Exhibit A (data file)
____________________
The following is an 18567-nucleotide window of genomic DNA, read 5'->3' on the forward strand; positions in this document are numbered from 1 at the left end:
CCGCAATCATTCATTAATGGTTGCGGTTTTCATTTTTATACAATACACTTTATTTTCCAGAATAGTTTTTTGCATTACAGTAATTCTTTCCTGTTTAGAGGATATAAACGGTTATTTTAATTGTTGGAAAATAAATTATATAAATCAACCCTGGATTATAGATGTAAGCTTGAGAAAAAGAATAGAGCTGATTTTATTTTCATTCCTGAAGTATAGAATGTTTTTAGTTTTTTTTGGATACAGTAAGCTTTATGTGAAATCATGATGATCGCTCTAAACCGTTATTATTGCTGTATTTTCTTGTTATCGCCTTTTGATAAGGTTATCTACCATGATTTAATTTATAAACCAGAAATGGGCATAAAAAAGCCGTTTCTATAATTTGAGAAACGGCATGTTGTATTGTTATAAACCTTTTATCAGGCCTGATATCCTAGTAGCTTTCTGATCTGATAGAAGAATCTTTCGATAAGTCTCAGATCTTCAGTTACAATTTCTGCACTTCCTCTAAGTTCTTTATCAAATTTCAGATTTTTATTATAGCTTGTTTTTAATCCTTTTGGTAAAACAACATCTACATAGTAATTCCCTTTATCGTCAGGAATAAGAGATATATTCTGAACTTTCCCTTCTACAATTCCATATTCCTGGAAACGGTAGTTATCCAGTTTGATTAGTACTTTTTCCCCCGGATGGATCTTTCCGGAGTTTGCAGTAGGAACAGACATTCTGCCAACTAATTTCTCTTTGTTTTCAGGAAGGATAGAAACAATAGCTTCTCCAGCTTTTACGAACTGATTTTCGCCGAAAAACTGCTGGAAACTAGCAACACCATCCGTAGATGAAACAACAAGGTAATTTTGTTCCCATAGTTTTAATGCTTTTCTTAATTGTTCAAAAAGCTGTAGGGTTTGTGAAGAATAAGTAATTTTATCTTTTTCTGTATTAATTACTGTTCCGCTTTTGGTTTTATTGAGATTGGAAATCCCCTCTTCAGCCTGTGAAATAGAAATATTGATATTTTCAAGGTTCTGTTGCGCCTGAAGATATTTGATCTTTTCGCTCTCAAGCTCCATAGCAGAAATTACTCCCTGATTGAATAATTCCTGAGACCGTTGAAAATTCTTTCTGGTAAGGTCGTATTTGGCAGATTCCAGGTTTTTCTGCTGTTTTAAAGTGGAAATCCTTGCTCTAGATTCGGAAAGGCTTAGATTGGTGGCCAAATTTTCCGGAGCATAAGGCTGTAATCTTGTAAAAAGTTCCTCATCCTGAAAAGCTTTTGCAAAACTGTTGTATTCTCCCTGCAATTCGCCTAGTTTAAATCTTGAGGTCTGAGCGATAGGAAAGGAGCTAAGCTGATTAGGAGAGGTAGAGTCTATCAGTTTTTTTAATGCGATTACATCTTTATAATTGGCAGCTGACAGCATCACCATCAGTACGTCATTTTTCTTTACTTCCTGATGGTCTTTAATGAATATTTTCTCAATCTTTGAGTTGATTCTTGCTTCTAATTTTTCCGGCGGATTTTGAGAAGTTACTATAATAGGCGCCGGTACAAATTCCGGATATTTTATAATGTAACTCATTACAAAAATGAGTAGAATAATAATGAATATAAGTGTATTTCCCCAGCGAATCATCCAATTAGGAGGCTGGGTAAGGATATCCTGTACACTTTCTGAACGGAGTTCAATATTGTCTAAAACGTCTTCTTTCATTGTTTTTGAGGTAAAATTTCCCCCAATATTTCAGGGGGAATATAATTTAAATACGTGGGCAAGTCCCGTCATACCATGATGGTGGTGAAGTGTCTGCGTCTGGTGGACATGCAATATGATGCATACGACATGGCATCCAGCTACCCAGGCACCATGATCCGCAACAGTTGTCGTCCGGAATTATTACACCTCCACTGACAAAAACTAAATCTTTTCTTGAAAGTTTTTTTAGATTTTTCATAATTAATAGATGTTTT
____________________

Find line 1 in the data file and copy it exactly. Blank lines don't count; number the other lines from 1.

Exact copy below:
The following is an 18567-nucleotide window of genomic DNA, read 5'->3' on the forward strand; positions in this document are numbered from 1 at the left end: